Commission for Communications Regulation
Improved Management of Road Opening
Resource-Sharing Requirements

The long-awaited Communications Regulation Bill was passed into law in Ireland in April 2002. Although the bill was only published in March 2002, its passage through the Oireachtas (Parliament) was prioritized and it was one of the final pieces of legislation to be passed before the Dail (the lower house of Parliament) was dissolved (a general election is due to be held in Ireland on May 17). The bill was a major lobbying point for many technology and telecommunications companies, which consider its enactment essential for the development of broadband technology in Ireland.

The main objectives of the new Communications Regulation Act 2002 are set out below.

Commission for Communications Regulation

Section 6 of the act establishes the Commission for Communications Regulation, which will replace the existing national regulatory authority, the Office of the Director of Telecommunications Regulation. The commission will consist of at least one but not more than three members, and the current director of telecommunications regulation, Etain Doyle, will automatically be appointed to the commission. Although the enforcement of competition law has been entrusted to the Irish Competition Authority under the Competition Acts 1991-2002, it is notable that one of the commission's objectives is to 'promote competition', which includes ensuring that there is no distortion or restriction of competition in the electronic communications sector.

Powers and functions
Section 10 of the act sets out the functions of the commission as follows:

  • to ensure companies' compliance with their obligations in relation to the supply of and access to electronic communications services;

  • to manage the radio frequency spectrum and the national numbering resource;

  • to ensure compliance by providers of postal services with their obligations in relation to the provision of postal services;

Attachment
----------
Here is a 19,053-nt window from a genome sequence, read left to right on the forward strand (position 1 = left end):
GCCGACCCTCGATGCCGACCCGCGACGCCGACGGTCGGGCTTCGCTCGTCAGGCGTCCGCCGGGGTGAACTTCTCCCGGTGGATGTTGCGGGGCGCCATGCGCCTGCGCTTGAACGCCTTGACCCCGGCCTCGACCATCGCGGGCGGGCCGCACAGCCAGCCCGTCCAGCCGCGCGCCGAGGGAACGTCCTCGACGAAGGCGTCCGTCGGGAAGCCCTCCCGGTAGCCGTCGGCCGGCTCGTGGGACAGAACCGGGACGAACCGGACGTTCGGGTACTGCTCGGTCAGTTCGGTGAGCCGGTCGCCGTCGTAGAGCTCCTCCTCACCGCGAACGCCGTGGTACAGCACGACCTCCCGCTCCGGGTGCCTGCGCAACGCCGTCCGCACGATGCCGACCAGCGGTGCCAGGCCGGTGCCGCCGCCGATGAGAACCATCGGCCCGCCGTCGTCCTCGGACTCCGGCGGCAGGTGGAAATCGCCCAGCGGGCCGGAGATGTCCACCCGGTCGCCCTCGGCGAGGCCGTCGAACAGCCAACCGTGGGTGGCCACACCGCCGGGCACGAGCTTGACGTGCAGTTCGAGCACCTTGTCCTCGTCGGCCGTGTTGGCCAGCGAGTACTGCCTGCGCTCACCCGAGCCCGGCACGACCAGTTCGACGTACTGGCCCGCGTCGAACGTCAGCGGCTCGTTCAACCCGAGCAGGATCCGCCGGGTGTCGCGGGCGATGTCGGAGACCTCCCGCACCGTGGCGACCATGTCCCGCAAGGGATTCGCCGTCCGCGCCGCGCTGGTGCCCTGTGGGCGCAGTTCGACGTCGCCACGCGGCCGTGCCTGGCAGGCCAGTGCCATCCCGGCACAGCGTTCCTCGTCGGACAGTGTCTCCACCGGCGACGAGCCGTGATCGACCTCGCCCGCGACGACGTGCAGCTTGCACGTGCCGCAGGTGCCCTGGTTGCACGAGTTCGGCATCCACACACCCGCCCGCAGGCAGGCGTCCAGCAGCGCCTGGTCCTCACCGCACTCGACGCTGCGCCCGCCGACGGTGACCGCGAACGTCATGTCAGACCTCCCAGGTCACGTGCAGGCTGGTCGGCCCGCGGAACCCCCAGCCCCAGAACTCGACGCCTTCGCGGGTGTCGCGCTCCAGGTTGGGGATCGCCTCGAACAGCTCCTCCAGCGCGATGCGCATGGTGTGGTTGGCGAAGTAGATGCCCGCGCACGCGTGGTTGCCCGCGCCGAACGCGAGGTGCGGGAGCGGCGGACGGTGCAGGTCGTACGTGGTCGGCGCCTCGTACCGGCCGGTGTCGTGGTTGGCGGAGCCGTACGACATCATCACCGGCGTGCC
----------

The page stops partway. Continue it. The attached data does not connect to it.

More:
• to investigate complaints in relation to the supply of and access to electronic communications services and networks; and

  • to ensure compliance by persons in relation to the placing on the market of communications equipment.

Increased powers of enforcement
Part 3 of the act sets out the commission's powers of enforcement. Pursuant to Section 39, commission-appointed 'authorized officers' may enter premises connected with the provision of electronic communications services and remove and retain books, documents or records for further examination. These powers are similar to - and in some respects greater than - the so-called 'dawn raid' powers of national and European competition authorities. For example, members of the European Commission are only permitted to remove copies of documents, while the 2002 act permits authorized officers to remove originals.

One of the most significant initiatives of the 2002 act is to increase substantially the penalties that may be imposed on telecommunications companies for a breach of a condition in their licences. Pursuant to Section 45, an undertaking may be liable on summary conviction to a fine not exceeding €3,000, or on conviction on indictment to a fine not exceeding €4 million or 10% of turnover in the previous financial year, whichever is the greater. Previously, the maximum fine that could be imposed for such a breach was €1,900.

Improved Management of Road Opening

Part 5 of the act is aimed at restricting the disruption to traffic caused by telecommunications companies carrying out road works when laying cables. Section 53 requires network operators to obtain the prior written consent of the relevant road authority before carrying out road works for the purpose of establishing underground electronic communications infrastructure. A network operator who carries out such work without having obtained prior written consent from the relevant road authority is guilty of an offence and is liable on summary conviction to a fine not exceeding €3,000, or on conviction on indictment to a fine not exceeding €1 million.

Resource-Sharing Requirements

Section 57 provides that all network operators have the right to negotiate agreements to share physical infrastructure with other infrastructure providers. The commission may intervene to resolve any disputes that arise and may impose conditions for physical infrastructure sharing.

For further information on this topic please contact David Sanfey at A & L Goodbody by telephone (+353 1 649 2000) or by fax (+353 1 649 2649) or by email ([email protected]). The A & L Goodbody website can be accessed at